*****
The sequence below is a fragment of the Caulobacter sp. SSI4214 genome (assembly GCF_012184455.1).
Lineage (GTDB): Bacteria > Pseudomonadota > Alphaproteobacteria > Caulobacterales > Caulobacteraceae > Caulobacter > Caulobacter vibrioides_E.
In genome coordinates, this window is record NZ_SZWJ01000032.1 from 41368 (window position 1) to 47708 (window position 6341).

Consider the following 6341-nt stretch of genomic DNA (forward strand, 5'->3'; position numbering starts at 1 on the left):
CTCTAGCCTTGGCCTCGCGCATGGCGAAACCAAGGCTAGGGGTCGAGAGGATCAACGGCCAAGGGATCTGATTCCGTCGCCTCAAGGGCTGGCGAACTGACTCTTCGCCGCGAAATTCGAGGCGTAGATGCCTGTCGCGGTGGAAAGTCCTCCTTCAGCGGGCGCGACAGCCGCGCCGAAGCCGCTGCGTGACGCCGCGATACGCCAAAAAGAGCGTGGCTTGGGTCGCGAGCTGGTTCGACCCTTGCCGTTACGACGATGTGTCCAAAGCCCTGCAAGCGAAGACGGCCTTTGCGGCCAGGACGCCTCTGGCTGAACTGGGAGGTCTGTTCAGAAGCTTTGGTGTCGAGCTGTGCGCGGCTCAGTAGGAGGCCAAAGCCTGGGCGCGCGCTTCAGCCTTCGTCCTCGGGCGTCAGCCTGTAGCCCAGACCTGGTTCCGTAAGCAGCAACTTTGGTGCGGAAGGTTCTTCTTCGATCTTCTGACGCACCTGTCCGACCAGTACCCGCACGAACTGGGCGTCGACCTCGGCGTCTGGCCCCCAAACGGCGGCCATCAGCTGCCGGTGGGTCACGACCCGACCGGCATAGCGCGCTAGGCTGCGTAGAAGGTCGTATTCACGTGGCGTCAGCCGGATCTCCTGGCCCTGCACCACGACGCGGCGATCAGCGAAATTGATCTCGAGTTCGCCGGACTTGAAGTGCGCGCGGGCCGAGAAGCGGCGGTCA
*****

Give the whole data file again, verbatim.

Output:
The sequence below is a fragment of the Caulobacter sp. SSI4214 genome (assembly GCF_012184455.1).
Lineage (GTDB): Bacteria > Pseudomonadota > Alphaproteobacteria > Caulobacterales > Caulobacteraceae > Caulobacter > Caulobacter vibrioides_E.
In genome coordinates, this window is record NZ_SZWJ01000032.1 from 41368 (window position 1) to 47708 (window position 6341).

Consider the following 6341-nt stretch of genomic DNA (forward strand, 5'->3'; position numbering starts at 1 on the left):
CTCTAGCCTTGGCCTCGCGCATGGCGAAACCAAGGCTAGGGGTCGAGAGGATCAACGGCCAAGGGATCTGATTCCGTCGCCTCAAGGGCTGGCGAACTGACTCTTCGCCGCGAAATTCGAGGCGTAGATGCCTGTCGCGGTGGAAAGTCCTCCTTCAGCGGGCGCGACAGCCGCGCCGAAGCCGCTGCGTGACGCCGCGATACGCCAAAAAGAGCGTGGCTTGGGTCGCGAGCTGGTTCGACCCTTGCCGTTACGACGATGTGTCCAAAGCCCTGCAAGCGAAGACGGCCTTTGCGGCCAGGACGCCTCTGGCTGAACTGGGAGGTCTGTTCAGAAGCTTTGGTGTCGAGCTGTGCGCGGCTCAGTAGGAGGCCAAAGCCTGGGCGCGCGCTTCAGCCTTCGTCCTCGGGCGTCAGCCTGTAGCCCAGACCTGGTTCCGTAAGCAGCAACTTTGGTGCGGAAGGTTCTTCTTCGATCTTCTGACGCACCTGTCCGACCAGTACCCGCACGAACTGGGCGTCGACCTCGGCGTCTGGCCCCCAAACGGCGGCCATCAGCTGCCGGTGGGTCACGACCCGACCGGCATAGCGCGCTAGGCTGCGTAGAAGGTCGTATTCACGTGGCGTCAGCCGGATCTCCTGGCCCTGCACCACGACGCGGCGATCAGCGAAATTGATCTCGAGTTCGCCGGACTTGAAGTGCGCGCGGGCCGAGAAGCGGCGGTCA